In case you haven’t heard (or don’t care, it’s ok) the 2015 NBA Draft Lottery Order was determined last night. Each year, the leagues worst teams get to find out in what order they will be selecting players from June’s upcoming draft. This is significant because NY’s last great player (sorry Carmelo) was selected 30 years ago. Patrick Ewing was the #1 overall pick in the 1985 NBA Draft. Knick fans were hoping to strike gold again in this year’s lottery, and they deserved to. The New York Knicks had the worst record in the NBA for almost the entire season. They were “tanking” or deliberately loosing games to improve their draft position. The worst record in the NBA guarantees that a team will have the greatest number of ping pong balls, which equates to the greatest probability of earning the right to choose first in the draft. All projections had the Knicks earning the #1 pick for their efforts, with even the most extreme models showing them no lower than #2.
But the Knicks had to go ahead an Knick. For no reason whatsoever, they went on an uncalled for streak to end the season, winning 3 out of their final 6. Because of this Minnesota (who wasn’t tanking as obviously as the Knicks were) ended the season with the worst record by a single game, and thus the greatest chance for that coveted #1.
So what did the Knicks earn for their untimely righting of the ship at the end of the season?
The 2nd pick? Nope.
The 3rd pick? Wrong again.
The 4th pick? Bingo.
4th. This may not seem like a big deal but it is. This year’s draft features 3 virtual can’t miss rookie NBA draft prospects. New York went from having their pick of the best, to potentially missing out on all of them. That’s why Knicks General Manager Steve Mills has his MJ cry head on. He knows his organization just blew a golden opportunity to start over fresh.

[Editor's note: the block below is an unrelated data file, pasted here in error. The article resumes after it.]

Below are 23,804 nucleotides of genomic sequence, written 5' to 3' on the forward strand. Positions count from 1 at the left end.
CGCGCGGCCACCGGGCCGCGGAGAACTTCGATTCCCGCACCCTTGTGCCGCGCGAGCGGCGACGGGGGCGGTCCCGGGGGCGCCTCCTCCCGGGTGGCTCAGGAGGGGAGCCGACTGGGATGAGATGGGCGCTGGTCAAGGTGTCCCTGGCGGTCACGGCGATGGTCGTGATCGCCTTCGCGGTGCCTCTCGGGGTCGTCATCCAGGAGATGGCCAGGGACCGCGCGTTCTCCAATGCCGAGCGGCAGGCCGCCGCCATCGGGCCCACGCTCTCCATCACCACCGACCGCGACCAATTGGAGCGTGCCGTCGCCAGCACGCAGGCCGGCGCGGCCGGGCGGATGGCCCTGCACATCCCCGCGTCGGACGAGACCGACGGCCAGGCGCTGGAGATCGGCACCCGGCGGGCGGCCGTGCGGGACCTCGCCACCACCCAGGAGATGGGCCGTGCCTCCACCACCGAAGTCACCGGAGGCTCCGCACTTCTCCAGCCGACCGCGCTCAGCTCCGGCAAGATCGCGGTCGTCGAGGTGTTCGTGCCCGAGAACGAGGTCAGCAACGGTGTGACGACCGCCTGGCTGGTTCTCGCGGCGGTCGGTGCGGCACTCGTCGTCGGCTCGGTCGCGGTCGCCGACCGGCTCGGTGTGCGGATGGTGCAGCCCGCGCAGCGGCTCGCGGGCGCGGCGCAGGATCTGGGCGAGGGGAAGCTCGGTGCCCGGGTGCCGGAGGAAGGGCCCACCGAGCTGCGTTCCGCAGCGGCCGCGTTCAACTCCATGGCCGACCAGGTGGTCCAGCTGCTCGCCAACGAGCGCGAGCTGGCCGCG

But these are the Knicks we’re talking about here.
The Lottery. One of societies most interesting perplexities. Most people outwardly mock and disparage individuals who participate in it, but somebody has to be buying all those Power Ball tickets.
In some ways The Lottery represents one of mankind’s greatest flaws: the thinking that one stroke of luck can cure all ills. This is not only untrue, it can be dangerous.
I’ve heard The Lotto described as a tax on the mathematically challenged, reason being the odds are astronomically against you. I’d imagine that most lotto players don’t really expect to win, but do it out of habit. But the mentality of “seizing that one moment” has gone beyond the convenient store.
In this day and age, it would seem that many folks are waiting for their time to shine. More than a few “entrepreneurs” are looking for nothing more than a M&A (merger and acquisition) opportunity. The proliferation of reality TV competitions and contests, frivolous lawsuits, and much of social media support the notion that your average person expects the “come-up” or moment of adulation and praise. Success has gone from a goal to an expectation, even an entitlement.
The let down is inevitable because this train of thought is insincere. Most people who have accomplished notable things did so out of their own hard work and determination. Even when it seems the opposite, closer inspection will reveal the perseverance and determination which lead to eventual triumph. “Making it Big” is a function of how much an individual wants it, and is willing to make it happen. To think otherwise is self-deceiving.
One of the side effects of the “seize that one moment” mentality is a generation of people who are suffering because their opportunity hasn’t yet come. They have been taught to expect easy wins with little effort. It is sad to speak to members of this group because they embraced “what their itching ears wanted to hear” (2 Timothy 4:3). It is unwise to believe it is possible to succeed in any sense of the word, without expending some measure effort. From the beginning of time, History teaches that nothing comes easy.
So what to make of this? Bet on yourself. Find out what brings you the most joy and go for it, full tilt. It’s the closest to a sure thing there is.